Monday, May 17, 2010

Massachusetts Raw Milk Protest and Hearing

In January, the Massachusetts Department of Agricultural Resources (MDAR) sent cease-and-desist orders to four raw milk buying clubs in Massachusetts.

For weeks, citizens anticipated a public hearing on May 10 to discuss the amendments to the Code of Massachusetts Regulations (CMR) 330 CMR 27, "Standards and Sanitation Requirements for Raw Milk," which would outlaw buying clubs and make it illegal for individuals to entrust another person to purchase raw milk at the farm on their behalf.

However, just 3 days before the hearing, at around 5 pm on Friday, May 7, the MDAR announced that the proposed language related to raw milk purchase in section 27.08, which would make buying clubs illegal, would be removed and unavailable for commentary at the hearing until the MDAR took a "broader look at the issues" due to "passion and concern" on the raw milk debate.

Despite the confusion on whether or not the MDAR had backed off on the new proposed language, last Monday, over 200 citizens, including raw milk enthusiasts, dairy farmers, and Suzanne the cow, gathered on the Boston Common to protest for their right to access raw milk before the hearing at the Massachusetts Department of Agricultural Resources.

Protesters at the rally marched to the hearing at the Massachusetts Department of Agriculture. In fact, because so many people wished to attend the hearing, some were not given access to attend, hear, see, or participate in the public hearing.

Although certain portions of 330 CMR 27 had been withdrawn, individuals were still allowed to testify about the buying club issue to Commissioner Soares, which many people did.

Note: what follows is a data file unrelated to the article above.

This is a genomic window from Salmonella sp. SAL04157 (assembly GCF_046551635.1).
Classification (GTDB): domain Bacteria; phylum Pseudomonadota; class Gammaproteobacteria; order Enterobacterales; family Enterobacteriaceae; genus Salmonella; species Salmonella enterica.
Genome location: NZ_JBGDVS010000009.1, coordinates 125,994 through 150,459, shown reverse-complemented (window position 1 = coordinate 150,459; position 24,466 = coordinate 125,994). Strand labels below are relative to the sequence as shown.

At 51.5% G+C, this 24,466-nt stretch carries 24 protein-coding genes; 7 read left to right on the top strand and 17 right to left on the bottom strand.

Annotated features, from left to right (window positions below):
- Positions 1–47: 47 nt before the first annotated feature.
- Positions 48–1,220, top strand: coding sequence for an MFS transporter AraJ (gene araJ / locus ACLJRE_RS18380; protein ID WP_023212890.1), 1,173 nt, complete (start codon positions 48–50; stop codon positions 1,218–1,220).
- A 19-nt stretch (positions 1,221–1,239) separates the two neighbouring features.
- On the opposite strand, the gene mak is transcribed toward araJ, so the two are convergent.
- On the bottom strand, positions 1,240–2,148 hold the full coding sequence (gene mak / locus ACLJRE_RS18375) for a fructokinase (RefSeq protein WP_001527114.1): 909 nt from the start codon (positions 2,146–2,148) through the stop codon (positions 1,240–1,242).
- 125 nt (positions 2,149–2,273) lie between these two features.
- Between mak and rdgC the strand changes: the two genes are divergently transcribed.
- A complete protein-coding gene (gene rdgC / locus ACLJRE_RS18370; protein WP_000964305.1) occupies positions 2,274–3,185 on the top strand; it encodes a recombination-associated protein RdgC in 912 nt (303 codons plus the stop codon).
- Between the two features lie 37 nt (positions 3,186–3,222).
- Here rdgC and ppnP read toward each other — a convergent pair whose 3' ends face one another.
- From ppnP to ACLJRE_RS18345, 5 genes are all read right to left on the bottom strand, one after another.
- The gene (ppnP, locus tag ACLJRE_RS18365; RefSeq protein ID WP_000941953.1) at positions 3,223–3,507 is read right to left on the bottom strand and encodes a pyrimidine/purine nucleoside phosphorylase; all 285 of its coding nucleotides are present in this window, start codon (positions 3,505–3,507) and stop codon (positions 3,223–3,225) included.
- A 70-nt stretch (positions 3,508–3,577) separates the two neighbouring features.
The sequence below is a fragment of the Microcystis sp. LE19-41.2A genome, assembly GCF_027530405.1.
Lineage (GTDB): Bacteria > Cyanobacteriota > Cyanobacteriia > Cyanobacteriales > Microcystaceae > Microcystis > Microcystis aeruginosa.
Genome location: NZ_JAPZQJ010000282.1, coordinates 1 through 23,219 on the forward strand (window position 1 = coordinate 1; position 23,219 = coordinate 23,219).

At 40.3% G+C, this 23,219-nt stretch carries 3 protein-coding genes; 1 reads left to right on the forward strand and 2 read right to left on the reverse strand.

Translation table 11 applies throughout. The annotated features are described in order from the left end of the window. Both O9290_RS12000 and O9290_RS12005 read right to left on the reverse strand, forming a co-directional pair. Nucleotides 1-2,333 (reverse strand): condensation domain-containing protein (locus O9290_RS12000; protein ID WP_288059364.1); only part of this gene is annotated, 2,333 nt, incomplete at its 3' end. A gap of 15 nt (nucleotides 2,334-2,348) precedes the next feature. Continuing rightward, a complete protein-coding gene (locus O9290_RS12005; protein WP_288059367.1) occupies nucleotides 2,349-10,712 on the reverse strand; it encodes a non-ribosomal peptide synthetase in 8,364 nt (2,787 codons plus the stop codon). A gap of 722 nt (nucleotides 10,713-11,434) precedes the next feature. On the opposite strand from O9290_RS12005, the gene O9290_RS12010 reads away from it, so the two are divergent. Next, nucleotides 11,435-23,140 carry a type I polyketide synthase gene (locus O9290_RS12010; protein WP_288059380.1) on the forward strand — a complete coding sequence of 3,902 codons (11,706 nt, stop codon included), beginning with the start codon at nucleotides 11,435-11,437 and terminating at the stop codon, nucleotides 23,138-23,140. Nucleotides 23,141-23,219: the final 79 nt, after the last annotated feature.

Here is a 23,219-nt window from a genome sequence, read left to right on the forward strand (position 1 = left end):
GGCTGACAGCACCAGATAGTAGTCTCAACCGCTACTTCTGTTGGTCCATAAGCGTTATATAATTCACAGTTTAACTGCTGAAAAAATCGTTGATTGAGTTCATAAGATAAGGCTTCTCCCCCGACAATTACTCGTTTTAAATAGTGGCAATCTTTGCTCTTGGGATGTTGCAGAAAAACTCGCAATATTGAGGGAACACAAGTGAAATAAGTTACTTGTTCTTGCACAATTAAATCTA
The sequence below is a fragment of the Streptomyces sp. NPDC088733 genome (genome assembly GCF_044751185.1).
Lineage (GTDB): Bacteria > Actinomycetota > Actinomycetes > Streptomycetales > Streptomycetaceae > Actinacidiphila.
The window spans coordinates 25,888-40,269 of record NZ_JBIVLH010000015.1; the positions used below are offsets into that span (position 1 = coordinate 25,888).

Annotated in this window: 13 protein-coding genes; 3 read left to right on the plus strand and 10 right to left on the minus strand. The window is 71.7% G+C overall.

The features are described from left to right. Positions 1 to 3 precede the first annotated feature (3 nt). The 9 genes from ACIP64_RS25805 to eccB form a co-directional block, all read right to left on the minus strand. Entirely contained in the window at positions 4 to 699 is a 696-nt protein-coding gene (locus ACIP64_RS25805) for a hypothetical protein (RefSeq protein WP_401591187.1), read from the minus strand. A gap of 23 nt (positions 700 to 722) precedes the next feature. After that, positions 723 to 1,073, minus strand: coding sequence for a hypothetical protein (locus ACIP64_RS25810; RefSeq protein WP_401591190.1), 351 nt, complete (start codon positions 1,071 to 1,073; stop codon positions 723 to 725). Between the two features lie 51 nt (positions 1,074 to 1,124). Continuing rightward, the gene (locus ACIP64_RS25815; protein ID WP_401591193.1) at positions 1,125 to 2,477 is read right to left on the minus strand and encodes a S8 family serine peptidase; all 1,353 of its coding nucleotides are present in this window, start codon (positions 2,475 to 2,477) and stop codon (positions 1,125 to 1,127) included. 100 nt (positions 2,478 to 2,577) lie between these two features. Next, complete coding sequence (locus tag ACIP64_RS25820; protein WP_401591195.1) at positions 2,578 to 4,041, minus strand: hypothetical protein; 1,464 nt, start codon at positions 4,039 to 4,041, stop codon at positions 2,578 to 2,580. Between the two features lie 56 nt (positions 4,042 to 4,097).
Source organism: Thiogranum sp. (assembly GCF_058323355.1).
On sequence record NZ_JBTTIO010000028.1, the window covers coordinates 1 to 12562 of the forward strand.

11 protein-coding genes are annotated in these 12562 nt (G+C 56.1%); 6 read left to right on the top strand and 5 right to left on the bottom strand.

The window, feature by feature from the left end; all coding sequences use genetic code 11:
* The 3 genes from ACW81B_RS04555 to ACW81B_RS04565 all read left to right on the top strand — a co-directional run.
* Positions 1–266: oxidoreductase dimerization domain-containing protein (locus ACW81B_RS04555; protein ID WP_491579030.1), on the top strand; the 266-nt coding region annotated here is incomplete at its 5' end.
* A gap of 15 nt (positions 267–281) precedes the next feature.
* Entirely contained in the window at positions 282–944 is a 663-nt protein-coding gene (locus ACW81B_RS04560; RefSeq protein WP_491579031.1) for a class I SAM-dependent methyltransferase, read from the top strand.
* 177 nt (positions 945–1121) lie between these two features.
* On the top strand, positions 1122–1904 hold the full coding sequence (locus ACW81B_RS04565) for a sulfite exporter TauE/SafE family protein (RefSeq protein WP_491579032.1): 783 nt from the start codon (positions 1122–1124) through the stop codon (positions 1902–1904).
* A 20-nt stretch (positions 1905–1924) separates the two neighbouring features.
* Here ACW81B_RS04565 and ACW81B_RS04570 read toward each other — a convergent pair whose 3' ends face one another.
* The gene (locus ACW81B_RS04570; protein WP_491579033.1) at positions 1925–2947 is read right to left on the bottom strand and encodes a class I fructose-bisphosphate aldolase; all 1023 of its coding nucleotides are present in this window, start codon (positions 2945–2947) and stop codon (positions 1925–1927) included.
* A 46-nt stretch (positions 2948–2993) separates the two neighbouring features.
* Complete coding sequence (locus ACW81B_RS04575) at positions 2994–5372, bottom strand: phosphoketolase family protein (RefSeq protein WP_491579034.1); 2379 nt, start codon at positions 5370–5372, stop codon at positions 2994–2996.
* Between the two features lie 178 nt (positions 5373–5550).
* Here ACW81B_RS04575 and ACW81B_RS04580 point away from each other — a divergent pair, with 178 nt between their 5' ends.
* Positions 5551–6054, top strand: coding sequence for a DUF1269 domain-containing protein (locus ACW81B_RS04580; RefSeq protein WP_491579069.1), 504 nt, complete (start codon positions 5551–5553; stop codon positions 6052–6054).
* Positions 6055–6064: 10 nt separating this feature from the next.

Over three and a half hours, 49 people testified about their passion for raw milk. Issues raised regarding section 27.08 included benefits of raw milk, the right for individuals to decide what they eat and drink, decreased access to raw milk and increased fossil fuel consumption if each consumer needs to drive long distances to the isolated dairy farms, and the economic impact of individuals losing jobs if buying clubs become outlawed. Some other issues:
  • Pasteurization was invented in 1864 and was not applied to milk until years later. Prior to that, people consumed raw milk for thousands of years.
  • Small dairy farms already go through rigorous inspection to ensure that the raw milk that they produce is safe (read the Massachusetts Raw Milk Laws and Regulations).
  • Although the MDAR states that they support the purchase of local products from local farms, making buying clubs illegal will put many small dairy farmers in Massachusetts out of business.
Numerous raw milk enthusiasts and raw milk dairy farmers testified, and some familiar faces included Mark McAfee from Organic Pastures in California, Max Kane from Wisconsin, and David Gumpert, author of the Raw Milk Revolution and The Complete Patient.

While some individuals stated that the regulations should go back to as they were so that the buying clubs can still operate, others argued that raw milk should be made even more accessible.

In some states of the U.S., such as California, raw milk can be sold in retail stores. In other states, any sales of raw milk are considered illegal. In Massachusetts, raw milk can only be sold at the dairy farm. Check out this map. Meanwhile, in Europe, there are even raw milk vending machines.

After listening to the numerous testimonials in support of raw milk, Commissioner Soares stated that a decision would be made within 30 days, and that many of the testimonials made regarding the buying clubs would be "more applicable" at future hearings on the raw milk debate as the MDAR continues to take its "broader look" into raw milk.

In the meantime, the cease-and-desist orders still haven't been withdrawn, the buying clubs are still not allowed to operate, and small dairy farmers continue to lose money daily.

Related coverage:

More Info on Raw Milk in Massachusetts:

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